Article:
Walking and Well-Being
"One measure of quality of life is the level of access we have to the things we value most - jobs, safe streets, affordable transportation and housing, and quality health care, schools and civic spaces such as parks and other gathering places. The ability to walk to many of these places from our homes or places ofemployment generally raises that quality-of-life index. When researchers look for places where people are happiest, it's often in communities where they can live near where they work, walk their children to school and shop at stores within walking or biking distance.
It's probably no coincidence that more than 20 years ago, Denmark set a vision to become one of the best places to walk anywhere. It took a long time to get there, but the Danes apparently are very happy with their results.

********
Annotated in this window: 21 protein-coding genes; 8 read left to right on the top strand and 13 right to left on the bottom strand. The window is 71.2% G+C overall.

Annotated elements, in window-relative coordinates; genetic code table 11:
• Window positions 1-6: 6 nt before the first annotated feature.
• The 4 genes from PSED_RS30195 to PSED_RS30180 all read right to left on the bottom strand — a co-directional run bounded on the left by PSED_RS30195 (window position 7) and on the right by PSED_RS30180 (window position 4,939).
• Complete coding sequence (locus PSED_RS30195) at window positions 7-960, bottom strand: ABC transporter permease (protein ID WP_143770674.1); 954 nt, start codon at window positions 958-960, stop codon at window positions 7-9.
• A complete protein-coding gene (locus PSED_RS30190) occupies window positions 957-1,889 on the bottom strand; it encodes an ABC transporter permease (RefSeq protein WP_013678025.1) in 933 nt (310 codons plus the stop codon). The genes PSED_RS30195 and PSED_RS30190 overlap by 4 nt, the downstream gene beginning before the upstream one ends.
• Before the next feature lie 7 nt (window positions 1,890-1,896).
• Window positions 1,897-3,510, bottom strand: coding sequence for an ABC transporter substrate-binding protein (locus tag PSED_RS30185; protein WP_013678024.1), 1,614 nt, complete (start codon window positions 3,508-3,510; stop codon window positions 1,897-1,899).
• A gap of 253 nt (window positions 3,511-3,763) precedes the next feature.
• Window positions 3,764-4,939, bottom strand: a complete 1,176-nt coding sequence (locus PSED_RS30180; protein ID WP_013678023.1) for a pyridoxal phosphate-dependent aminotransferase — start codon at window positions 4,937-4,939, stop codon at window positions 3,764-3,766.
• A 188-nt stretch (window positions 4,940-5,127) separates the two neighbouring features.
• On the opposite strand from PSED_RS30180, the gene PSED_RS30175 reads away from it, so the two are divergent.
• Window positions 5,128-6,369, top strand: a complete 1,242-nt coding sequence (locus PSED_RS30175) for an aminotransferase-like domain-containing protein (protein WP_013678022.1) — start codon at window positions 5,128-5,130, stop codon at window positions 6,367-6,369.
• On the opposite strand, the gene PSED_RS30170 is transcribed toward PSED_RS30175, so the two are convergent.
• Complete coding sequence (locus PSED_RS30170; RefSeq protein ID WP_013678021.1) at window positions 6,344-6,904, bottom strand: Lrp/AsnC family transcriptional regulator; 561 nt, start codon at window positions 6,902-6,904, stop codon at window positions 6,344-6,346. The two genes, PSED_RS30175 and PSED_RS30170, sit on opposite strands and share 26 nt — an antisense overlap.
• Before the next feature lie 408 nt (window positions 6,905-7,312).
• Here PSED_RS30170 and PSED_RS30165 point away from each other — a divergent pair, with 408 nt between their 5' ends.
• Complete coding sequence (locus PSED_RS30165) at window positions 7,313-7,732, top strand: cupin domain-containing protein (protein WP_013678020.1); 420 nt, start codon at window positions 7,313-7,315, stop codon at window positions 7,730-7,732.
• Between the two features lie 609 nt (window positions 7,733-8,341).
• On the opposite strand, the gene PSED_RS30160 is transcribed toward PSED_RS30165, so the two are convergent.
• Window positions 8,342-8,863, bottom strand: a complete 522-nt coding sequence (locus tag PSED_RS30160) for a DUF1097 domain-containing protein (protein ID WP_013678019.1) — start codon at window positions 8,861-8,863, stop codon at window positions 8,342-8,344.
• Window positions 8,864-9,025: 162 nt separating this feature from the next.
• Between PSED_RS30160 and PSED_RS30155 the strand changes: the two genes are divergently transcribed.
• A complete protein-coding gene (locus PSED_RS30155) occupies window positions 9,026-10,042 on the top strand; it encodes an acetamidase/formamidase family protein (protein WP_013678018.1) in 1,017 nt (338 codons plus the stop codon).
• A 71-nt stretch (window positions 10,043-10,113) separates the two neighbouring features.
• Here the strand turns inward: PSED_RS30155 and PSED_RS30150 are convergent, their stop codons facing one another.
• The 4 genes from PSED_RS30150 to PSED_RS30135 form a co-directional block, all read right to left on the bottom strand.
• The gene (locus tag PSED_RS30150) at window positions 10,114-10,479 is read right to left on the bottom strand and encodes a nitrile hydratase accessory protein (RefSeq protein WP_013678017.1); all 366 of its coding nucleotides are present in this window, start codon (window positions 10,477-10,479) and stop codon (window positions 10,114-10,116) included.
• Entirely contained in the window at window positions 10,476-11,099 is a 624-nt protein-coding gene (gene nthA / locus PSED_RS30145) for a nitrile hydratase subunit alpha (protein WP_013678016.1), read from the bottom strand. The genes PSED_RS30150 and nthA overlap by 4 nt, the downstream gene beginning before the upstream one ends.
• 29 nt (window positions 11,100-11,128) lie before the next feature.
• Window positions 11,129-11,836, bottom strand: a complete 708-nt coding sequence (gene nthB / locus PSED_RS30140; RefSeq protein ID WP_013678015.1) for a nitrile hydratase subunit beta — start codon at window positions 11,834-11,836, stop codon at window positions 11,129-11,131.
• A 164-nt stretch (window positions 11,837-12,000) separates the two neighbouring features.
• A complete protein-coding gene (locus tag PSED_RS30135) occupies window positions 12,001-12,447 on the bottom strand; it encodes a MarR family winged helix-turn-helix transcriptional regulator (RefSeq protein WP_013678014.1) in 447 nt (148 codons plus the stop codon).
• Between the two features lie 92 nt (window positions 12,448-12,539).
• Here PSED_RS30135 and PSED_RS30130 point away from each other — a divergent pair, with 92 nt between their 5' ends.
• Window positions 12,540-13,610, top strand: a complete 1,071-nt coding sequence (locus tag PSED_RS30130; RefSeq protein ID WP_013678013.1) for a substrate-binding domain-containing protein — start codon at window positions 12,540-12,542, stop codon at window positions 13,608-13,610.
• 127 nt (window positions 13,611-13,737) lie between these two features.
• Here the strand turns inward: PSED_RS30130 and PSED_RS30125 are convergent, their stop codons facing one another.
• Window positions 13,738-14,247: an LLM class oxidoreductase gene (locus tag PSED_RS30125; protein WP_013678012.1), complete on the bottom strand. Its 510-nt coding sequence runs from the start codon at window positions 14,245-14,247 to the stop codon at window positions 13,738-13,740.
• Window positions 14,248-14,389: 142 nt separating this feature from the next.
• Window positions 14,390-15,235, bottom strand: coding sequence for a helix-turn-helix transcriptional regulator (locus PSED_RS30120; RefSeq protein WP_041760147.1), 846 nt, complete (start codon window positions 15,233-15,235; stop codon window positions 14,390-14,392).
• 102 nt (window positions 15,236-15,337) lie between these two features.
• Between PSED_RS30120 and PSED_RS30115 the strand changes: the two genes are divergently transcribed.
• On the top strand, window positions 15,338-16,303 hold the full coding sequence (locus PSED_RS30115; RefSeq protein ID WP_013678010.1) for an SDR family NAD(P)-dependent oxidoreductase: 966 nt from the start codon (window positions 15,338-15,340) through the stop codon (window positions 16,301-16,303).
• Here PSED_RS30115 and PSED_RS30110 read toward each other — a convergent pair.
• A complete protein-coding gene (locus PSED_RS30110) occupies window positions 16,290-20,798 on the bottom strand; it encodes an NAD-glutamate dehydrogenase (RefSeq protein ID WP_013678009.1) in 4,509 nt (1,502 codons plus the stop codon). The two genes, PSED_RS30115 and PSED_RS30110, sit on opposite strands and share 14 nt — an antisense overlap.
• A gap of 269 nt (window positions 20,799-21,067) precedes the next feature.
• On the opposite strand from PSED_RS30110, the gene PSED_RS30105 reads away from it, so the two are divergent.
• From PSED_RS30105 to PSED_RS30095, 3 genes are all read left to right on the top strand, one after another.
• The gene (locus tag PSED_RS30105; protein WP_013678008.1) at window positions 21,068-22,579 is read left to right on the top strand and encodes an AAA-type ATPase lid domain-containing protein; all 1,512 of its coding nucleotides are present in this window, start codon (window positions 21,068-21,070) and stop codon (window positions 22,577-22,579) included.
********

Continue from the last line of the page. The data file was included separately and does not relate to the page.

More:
Silicon Valley can follow this example. It can leverage its standard of living to increase its walkability and improve its quality of life.
In Silicon Valley communities, most people don't live near where they work. In fact, many of the cutting-edge thinkers and innovators of the region have the worst commute times in the country.
Studies also indicate people are least happy when in their cars, largely because they cannot predict what will slow them down, or when. Thus the long commutes of Silicon Valley have gotten more and more costly, not only in terms of money and time, but also happiness.
Unfortunately, over the past several decades, we've designed our communities to move automobiles, not people. Too much is tied to the auto and is out of walking and bicycling range for residents. The happiest places in the world were designed to accommodate and support people, not their cars."